THORNE, Tim—poetry, ‘Running out of Entropy’


This is Tim Thorne’s fifteenth collection of poetry. Over a career spanning more than fifty years, he won a number of prizes for his work, including the Stanford Writing Scholarship (1971), New Poetry Award (1973), Marten Bequest Travelling Scholarship (1978), Gleebooks Poetry Sprint (1995), grant & fellowwhips from Australia Council (1975, ’77, ’78 & ’79), from Arts Tasmnia (1986 & ’82), and from the Eleanor Dark Foundation (1993), Launceston Poetry Cup (2006, ’08), William Baylebridge Award (2007), Christopher Brennan Award (2012), and the Gwen Harwood Poetry Prize (2014).


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(From a review by Anne Kellas of Tim Thorne’s poetry collection, Running out of Entropy


Running out of Entropy is a fine example of how a poet can take such concerns and turn them into poetry. The word “concern” in its origins melds the idea of expressing intensive force (con) with the action of sifting, discerning (cernere), and this describes the alchemy Thorne’s poetry achieves in its marrying of powerful expression with a highly charged subject matter – a poetry concerned with the personal and the public, with politics and the environment – and with our very survival. This is a poetry that shows us something of the mettle, the genuine morality and humanity of Thorne himself. However he might play with language, irony, ideas, however cavalier his own special brand of biting wit and irony might be, always underneath his lines is an instinct for the heart, for the heart’s rhythm. The straight-shooting fist-shaking poems and the keen eyed laughing, compassionate man are one: at their base is an authenticity like few other poets I encounter. The Thorne I know in person and the Thorne I read on the page are one. This is a real poet.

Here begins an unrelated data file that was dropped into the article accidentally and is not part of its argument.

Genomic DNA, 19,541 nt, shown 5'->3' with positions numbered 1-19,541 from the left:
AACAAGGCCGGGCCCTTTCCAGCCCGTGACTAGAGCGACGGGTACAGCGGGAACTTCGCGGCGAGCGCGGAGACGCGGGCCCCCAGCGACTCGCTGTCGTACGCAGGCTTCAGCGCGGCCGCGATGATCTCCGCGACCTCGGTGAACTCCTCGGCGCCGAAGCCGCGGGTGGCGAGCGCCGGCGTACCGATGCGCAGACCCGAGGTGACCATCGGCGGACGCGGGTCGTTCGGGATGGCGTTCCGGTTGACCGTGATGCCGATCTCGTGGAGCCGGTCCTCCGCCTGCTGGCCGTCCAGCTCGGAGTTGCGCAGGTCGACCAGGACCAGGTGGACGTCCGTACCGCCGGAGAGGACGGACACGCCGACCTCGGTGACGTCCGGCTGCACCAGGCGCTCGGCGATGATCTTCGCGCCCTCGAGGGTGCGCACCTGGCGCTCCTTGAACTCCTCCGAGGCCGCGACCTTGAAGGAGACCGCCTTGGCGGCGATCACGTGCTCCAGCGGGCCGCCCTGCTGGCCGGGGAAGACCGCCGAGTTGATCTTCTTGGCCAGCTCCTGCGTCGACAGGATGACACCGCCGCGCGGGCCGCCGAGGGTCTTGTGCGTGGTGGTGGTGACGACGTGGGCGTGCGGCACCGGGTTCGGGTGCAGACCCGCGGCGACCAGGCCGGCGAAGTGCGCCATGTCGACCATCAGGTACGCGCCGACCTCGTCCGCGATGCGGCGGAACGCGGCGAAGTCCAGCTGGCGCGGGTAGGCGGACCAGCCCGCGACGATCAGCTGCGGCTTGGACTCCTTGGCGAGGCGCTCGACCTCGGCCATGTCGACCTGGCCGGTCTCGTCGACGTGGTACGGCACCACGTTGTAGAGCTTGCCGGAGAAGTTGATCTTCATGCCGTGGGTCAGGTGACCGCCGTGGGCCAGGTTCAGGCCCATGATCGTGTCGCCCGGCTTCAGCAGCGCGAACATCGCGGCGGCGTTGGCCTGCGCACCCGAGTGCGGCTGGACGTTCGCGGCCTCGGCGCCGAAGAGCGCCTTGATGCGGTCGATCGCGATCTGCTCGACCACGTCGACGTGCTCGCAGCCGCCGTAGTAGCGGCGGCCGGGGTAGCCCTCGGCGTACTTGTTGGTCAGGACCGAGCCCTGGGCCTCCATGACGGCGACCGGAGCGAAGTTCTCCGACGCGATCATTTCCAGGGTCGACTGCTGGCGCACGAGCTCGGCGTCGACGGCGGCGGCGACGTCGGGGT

Thorne signals his approach to the work of poetry as more than the mere writing of poems from the outset by dedicating Running out of Entropy to a serious writer much neglected in Australian letters, Pete Hay, Tasmanian poet Australian environmentalist. Thorne is both Hay’s compatriot and to some extent his rival. Both poets are fearless in taking on large themes, world issues, environmental themes and the political class. Thorne pitches his battle at the heartland of Australia, at the morality of its very foundations, and does so while remaining accessible, and often very funny – and with a kick in the tail at times.